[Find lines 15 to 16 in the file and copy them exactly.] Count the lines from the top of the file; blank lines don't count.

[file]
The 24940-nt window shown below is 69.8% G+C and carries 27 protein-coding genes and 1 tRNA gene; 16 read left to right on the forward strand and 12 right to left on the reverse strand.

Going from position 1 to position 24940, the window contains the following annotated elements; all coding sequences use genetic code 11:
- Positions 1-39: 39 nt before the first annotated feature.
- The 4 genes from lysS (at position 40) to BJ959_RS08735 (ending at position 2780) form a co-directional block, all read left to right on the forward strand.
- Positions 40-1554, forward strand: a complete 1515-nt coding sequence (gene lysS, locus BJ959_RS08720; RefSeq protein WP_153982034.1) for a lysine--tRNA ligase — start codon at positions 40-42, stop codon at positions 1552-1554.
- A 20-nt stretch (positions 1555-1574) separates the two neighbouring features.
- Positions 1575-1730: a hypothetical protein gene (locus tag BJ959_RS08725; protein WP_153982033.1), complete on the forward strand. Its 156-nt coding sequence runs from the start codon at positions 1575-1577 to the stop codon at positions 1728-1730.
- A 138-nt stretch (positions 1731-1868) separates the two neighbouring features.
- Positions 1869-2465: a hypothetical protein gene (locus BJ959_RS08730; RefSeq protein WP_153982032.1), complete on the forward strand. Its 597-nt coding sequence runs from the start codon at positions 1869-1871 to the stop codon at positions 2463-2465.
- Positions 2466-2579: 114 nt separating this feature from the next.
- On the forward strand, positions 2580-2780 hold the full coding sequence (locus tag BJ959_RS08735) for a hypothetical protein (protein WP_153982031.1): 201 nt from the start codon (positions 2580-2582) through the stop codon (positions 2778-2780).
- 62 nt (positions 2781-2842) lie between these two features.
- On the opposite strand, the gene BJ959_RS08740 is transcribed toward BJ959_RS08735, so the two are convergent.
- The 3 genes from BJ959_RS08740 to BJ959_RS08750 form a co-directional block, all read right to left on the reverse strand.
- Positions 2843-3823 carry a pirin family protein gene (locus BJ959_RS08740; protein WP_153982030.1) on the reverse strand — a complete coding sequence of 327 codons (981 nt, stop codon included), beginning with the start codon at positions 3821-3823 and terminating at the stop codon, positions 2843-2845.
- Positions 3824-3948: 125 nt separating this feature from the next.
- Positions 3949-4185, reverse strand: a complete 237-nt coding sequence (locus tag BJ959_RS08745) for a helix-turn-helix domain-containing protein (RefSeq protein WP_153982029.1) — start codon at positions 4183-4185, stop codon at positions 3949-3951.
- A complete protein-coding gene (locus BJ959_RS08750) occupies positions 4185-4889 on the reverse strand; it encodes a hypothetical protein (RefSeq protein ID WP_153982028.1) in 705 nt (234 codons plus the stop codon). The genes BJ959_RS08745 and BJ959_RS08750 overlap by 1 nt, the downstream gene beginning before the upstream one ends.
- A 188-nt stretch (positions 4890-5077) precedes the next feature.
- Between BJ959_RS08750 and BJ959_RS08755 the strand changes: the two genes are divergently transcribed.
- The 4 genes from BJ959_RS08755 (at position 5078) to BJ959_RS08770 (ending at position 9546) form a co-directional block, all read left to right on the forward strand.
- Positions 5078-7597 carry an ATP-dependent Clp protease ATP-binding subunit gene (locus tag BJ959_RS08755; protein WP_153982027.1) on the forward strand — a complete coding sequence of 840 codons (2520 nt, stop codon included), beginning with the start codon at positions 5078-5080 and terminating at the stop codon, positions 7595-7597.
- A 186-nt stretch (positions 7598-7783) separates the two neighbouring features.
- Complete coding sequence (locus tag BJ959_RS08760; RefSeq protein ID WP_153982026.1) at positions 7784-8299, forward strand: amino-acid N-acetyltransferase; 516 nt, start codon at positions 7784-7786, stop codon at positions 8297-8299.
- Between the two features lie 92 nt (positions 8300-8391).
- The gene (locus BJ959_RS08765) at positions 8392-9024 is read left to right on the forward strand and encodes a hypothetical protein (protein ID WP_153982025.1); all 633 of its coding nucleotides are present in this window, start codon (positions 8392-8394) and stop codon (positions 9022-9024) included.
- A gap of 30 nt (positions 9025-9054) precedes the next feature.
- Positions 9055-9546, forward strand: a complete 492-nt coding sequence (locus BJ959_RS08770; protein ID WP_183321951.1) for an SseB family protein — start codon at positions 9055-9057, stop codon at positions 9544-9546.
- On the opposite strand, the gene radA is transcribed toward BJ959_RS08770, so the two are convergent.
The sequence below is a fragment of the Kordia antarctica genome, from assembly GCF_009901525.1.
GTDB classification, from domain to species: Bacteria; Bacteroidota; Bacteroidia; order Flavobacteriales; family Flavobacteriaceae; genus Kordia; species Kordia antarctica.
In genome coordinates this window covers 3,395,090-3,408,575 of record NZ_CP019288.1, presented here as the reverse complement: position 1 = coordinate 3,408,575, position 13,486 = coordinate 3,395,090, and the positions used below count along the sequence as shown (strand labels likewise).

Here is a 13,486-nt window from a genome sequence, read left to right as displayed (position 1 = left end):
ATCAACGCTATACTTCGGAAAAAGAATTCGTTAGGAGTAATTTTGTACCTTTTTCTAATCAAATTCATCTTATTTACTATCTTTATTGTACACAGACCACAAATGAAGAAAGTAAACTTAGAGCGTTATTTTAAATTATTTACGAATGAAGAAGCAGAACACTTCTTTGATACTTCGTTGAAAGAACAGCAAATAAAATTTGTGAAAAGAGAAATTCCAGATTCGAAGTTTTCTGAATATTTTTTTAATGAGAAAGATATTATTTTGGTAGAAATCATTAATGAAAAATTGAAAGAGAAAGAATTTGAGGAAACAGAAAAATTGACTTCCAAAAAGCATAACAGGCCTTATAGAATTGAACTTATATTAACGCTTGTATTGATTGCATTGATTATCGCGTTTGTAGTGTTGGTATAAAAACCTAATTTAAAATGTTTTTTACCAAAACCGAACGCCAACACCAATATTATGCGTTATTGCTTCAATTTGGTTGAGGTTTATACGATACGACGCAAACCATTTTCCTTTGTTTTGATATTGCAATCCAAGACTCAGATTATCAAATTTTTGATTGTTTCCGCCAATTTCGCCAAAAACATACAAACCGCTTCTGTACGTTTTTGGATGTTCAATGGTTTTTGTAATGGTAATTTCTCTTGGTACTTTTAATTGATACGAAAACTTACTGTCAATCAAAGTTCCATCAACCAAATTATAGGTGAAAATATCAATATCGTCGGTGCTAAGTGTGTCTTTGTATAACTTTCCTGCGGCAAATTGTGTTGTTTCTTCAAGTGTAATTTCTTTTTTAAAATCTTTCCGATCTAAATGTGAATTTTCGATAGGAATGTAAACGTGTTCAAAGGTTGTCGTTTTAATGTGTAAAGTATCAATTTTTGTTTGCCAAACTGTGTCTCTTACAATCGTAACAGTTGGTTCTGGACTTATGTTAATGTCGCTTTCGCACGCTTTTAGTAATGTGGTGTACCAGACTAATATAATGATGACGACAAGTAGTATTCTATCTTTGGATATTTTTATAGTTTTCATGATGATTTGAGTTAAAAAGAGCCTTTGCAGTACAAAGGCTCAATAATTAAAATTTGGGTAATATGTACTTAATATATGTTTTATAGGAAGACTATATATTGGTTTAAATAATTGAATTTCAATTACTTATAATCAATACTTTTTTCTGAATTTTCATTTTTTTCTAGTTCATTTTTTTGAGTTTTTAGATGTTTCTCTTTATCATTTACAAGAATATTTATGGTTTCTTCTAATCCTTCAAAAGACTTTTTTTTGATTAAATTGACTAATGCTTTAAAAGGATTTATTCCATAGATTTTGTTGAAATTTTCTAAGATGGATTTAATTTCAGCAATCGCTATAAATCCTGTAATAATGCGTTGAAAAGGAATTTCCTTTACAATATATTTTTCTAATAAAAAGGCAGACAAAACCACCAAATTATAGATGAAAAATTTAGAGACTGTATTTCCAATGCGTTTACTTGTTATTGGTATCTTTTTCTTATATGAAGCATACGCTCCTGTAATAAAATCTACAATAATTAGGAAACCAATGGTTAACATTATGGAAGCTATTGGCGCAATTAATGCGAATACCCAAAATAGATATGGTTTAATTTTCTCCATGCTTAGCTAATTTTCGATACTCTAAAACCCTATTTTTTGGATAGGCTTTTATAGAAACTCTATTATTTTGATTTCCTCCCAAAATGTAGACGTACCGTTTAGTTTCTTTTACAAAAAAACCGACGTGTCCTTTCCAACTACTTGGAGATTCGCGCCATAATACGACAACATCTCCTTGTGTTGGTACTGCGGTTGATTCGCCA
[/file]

- Positions 2843-3823 carry a pirin family protein gene (locus BJ959_RS08740; protein WP_153982030.1) on the reverse strand — a complete coding sequence of 327 codons (981 nt, stop codon included), beginning with the start codon at positions 3821-3823 and terminating at the stop codon, positions 2843-2845.
- Positions 3824-3948: 125 nt separating this feature from the next.